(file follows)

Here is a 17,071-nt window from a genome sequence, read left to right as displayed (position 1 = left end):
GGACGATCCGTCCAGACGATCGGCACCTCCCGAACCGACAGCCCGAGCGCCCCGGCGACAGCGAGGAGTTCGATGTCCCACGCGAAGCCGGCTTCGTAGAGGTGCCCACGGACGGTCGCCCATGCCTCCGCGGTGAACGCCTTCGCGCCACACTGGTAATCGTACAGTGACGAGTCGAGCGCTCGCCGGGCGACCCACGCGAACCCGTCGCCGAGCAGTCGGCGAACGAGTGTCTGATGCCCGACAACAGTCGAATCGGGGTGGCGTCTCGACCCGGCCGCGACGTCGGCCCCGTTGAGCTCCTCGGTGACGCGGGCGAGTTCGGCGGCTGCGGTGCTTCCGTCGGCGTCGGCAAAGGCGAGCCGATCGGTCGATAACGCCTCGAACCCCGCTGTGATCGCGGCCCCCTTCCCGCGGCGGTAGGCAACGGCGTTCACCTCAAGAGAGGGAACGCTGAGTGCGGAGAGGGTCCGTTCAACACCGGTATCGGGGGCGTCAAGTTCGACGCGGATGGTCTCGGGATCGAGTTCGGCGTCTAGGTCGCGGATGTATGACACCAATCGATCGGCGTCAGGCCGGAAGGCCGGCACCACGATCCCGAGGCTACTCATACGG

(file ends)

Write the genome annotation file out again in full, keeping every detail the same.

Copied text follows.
Here is a 17,071-nt window from a genome sequence, read left to right as displayed (position 1 = left end):
GGACGATCCGTCCAGACGATCGGCACCTCCCGAACCGACAGCCCGAGCGCCCCGGCGACAGCGAGGAGTTCGATGTCCCACGCGAAGCCGGCTTCGTAGAGGTGCCCACGGACGGTCGCCCATGCCTCCGCGGTGAACGCCTTCGCGCCACACTGGTAATCGTACAGTGACGAGTCGAGCGCTCGCCGGGCGACCCACGCGAACCCGTCGCCGAGCAGTCGGCGAACGAGTGTCTGATGCCCGACAACAGTCGAATCGGGGTGGCGTCTCGACCCGGCCGCGACGTCGGCCCCGTTGAGCTCCTCGGTGACGCGGGCGAGTTCGGCGGCTGCGGTGCTTCCGTCGGCGTCGGCAAAGGCGAGCCGATCGGTCGATAACGCCTCGAACCCCGCTGTGATCGCGGCCCCCTTCCCGCGGCGGTAGGCAACGGCGTTCACCTCAAGAGAGGGAACGCTGAGTGCGGAGAGGGTCCGTTCAACACCGGTATCGGGGGCGTCAAGTTCGACGCGGATGGTCTCGGGATCGAGTTCGGCGTCTAGGTCGCGGATGTATGACACCAATCGATCGGCGTCAGGCCGGAAGGCCGGCACCACGATCCCGAGGCTACTCATACGG